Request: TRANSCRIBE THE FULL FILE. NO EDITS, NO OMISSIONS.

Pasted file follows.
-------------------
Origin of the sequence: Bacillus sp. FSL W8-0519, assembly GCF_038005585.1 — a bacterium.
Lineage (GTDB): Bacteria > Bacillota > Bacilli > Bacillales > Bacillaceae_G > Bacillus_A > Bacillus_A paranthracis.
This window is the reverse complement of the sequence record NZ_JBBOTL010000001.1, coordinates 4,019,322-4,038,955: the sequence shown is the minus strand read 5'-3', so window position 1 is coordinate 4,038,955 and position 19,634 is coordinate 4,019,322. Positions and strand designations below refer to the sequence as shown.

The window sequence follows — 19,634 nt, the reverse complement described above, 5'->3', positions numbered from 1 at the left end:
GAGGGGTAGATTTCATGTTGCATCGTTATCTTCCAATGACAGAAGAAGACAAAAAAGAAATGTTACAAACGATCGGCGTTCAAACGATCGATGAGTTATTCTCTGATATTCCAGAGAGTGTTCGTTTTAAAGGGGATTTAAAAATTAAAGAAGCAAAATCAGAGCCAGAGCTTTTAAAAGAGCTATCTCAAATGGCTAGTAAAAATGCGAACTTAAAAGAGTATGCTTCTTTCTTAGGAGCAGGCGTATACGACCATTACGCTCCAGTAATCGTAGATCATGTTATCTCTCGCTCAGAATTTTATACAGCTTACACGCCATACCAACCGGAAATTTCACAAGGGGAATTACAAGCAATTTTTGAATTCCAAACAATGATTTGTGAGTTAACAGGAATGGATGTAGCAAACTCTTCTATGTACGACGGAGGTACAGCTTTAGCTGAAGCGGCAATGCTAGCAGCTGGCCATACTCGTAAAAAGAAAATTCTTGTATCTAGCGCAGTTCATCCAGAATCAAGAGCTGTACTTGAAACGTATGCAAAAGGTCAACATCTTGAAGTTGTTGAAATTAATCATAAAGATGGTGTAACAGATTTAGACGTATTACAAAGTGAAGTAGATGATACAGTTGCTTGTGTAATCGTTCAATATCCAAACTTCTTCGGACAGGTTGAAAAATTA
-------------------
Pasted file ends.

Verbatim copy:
Origin of the sequence: Bacillus sp. FSL W8-0519, assembly GCF_038005585.1 — a bacterium.
Lineage (GTDB): Bacteria > Bacillota > Bacilli > Bacillales > Bacillaceae_G > Bacillus_A > Bacillus_A paranthracis.
This window is the reverse complement of the sequence record NZ_JBBOTL010000001.1, coordinates 4,019,322-4,038,955: the sequence shown is the minus strand read 5'-3', so window position 1 is coordinate 4,038,955 and position 19,634 is coordinate 4,019,322. Positions and strand designations below refer to the sequence as shown.

The window sequence follows — 19,634 nt, the reverse complement described above, 5'->3', positions numbered from 1 at the left end:
GAGGGGTAGATTTCATGTTGCATCGTTATCTTCCAATGACAGAAGAAGACAAAAAAGAAATGTTACAAACGATCGGCGTTCAAACGATCGATGAGTTATTCTCTGATATTCCAGAGAGTGTTCGTTTTAAAGGGGATTTAAAAATTAAAGAAGCAAAATCAGAGCCAGAGCTTTTAAAAGAGCTATCTCAAATGGCTAGTAAAAATGCGAACTTAAAAGAGTATGCTTCTTTCTTAGGAGCAGGCGTATACGACCATTACGCTCCAGTAATCGTAGATCATGTTATCTCTCGCTCAGAATTTTATACAGCTTACACGCCATACCAACCGGAAATTTCACAAGGGGAATTACAAGCAATTTTTGAATTCCAAACAATGATTTGTGAGTTAACAGGAATGGATGTAGCAAACTCTTCTATGTACGACGGAGGTACAGCTTTAGCTGAAGCGGCAATGCTAGCAGCTGGCCATACTCGTAAAAAGAAAATTCTTGTATCTAGCGCAGTTCATCCAGAATCAAGAGCTGTACTTGAAACGTATGCAAAAGGTCAACATCTTGAAGTTGTTGAAATTAATCATAAAGATGGTGTAACAGATTTAGACGTATTACAAAGTGAAGTAGATGATACAGTTGCTTGTGTAATCGTTCAATATCCAAACTTCTTCGGACAGGTTGAAAAATTA